“It’s one thing to have those discussions at a time when you are prepared to answer those type of questions,” he said. “It’s quite another thing to have someone walk up to you on the street as you are having a perfectly nice day with your wife and kids, and they are going to be crying. So I had to ask myself if I wanted to do all of that.”

We spoke with Shinoda during a break in his current tour, where we were able to touch on what life as an musical artist in 2018 has been like.

Q: The list of artists who appear as guests on “Post Traumatic” is a who’s who in music, with the Deftones’ lead singer Chino Moreno and rapper Machine Gun Kelly being two of the standouts. Were these collaborations that just organically happened with musicians who happened to be free at a given time, or was this a dream team of talent that you had always had in mind for a solo project?

A: Well, let me start by giving you a little background on where I was at when the album started to come together. At the beginning, I was afraid to go into my studio; I was so anxious about what had happened with Chester, and most of Linkin Park’s demos were written and recorded in that room, so being in there was very weird. Then I realized that it’s just a room in my house, it’s not like I can avoid it forever, so I needed to start spending some time in there again. Plus, I write all the time, so I started spending a few minutes at a time in there, until the songs that I was writing at the time became this album.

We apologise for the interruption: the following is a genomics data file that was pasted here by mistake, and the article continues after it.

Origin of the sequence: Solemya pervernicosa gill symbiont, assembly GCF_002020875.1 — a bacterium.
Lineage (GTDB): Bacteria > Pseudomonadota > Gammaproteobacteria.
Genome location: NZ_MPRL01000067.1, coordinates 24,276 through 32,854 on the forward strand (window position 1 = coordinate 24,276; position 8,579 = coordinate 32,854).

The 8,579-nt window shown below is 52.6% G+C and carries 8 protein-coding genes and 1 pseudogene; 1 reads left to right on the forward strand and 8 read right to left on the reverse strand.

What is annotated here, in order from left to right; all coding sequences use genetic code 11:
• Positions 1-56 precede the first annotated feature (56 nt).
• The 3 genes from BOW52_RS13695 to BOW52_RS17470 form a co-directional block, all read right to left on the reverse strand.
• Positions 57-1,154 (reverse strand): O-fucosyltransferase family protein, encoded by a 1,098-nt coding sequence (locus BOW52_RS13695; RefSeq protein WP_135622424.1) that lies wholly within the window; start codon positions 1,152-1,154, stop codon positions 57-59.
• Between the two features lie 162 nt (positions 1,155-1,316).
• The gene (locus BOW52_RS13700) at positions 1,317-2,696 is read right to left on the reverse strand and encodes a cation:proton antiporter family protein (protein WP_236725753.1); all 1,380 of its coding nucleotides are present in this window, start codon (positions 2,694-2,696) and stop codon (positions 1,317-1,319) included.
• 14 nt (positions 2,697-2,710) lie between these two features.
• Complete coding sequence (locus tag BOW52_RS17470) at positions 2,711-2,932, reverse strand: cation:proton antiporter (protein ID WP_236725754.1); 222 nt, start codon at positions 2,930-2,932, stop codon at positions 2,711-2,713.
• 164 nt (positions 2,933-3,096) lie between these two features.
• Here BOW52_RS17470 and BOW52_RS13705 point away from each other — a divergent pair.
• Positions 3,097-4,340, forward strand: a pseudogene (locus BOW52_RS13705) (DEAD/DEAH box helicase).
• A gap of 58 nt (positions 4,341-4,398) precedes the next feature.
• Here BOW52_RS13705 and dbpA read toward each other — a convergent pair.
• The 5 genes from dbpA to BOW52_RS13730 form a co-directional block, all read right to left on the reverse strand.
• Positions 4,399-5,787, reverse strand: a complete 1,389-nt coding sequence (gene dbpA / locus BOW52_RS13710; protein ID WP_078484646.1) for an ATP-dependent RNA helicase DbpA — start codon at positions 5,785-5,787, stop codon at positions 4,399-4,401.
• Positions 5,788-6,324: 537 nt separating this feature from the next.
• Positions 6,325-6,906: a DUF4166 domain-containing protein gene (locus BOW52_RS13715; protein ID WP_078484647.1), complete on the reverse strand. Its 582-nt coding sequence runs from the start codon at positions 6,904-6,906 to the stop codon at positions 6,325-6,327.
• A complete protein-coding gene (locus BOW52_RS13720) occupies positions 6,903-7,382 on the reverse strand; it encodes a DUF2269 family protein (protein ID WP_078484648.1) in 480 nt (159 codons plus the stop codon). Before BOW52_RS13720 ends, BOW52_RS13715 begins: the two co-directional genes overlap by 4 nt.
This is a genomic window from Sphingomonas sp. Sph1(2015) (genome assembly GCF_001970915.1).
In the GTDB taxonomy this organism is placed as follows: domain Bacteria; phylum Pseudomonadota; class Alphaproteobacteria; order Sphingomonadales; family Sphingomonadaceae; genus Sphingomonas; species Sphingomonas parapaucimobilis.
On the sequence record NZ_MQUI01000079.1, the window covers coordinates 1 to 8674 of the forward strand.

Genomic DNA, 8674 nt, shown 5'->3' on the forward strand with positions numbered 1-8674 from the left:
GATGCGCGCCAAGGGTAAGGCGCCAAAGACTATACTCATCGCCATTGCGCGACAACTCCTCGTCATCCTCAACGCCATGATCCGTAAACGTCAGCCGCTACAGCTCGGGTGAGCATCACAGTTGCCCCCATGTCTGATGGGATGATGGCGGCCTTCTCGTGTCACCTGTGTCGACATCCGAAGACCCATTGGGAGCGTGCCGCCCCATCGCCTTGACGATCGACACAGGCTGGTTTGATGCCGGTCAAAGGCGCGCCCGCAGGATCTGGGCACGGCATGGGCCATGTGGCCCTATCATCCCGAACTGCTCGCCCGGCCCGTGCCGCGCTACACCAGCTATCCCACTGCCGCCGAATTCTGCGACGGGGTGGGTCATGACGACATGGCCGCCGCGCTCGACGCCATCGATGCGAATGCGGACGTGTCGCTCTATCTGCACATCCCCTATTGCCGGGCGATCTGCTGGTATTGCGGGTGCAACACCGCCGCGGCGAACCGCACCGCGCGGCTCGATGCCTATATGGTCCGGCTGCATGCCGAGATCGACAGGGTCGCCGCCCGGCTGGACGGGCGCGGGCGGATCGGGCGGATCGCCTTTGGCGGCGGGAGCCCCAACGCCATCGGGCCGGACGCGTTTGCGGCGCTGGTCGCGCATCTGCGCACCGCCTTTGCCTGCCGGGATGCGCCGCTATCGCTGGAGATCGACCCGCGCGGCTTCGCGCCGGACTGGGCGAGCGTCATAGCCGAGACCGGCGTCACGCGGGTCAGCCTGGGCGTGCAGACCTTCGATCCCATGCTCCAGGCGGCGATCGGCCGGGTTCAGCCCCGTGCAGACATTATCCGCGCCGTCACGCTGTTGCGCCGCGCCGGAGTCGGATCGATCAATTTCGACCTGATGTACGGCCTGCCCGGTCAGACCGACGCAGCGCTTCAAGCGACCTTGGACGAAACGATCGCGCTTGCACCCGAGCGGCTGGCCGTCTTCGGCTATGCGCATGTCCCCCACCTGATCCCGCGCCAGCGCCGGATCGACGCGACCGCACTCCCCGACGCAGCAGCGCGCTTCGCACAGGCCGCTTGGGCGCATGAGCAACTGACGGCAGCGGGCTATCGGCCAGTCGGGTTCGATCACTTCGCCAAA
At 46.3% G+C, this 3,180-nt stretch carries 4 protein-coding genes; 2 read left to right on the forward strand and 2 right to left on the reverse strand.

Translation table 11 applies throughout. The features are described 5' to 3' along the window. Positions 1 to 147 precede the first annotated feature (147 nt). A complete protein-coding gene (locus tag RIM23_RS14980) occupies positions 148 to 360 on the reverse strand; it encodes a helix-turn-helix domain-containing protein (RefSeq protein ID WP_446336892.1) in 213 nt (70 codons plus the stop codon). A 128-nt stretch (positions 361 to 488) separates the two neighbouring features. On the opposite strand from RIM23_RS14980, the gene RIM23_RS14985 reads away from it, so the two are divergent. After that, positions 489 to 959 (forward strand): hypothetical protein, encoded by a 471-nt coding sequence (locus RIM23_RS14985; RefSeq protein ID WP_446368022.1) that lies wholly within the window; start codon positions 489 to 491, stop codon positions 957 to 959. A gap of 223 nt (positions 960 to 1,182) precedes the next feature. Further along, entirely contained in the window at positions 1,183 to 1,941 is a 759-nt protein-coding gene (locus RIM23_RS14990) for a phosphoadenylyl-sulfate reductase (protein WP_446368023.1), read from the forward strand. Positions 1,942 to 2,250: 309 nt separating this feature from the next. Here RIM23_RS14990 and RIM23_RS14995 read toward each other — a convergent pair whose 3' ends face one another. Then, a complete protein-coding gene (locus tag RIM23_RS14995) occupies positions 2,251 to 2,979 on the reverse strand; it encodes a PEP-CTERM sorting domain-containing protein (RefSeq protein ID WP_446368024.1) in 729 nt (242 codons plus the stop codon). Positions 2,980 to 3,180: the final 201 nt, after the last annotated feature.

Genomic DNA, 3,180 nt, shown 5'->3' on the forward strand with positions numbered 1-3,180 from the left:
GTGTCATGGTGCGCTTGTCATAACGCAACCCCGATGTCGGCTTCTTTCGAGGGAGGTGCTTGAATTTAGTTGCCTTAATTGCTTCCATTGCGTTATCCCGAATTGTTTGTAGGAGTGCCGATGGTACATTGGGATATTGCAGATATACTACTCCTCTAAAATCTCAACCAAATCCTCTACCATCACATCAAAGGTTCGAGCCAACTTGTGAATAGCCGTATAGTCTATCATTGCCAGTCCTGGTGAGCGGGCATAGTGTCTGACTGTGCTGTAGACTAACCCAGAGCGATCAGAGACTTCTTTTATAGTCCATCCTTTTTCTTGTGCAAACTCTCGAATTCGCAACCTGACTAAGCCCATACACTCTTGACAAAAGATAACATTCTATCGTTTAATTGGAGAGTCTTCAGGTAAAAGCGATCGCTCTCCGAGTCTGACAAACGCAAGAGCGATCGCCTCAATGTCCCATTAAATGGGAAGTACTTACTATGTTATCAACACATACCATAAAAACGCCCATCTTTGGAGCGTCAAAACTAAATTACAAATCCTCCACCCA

While I was doing that, there were a few songs where I felt — for as personal as the whole record is, it plays like a biographical album — if a song needed something else that I couldn’t give it, that there was someone else who understood where I was coming from to help out. Most of the people that show up on the album I had known for a while.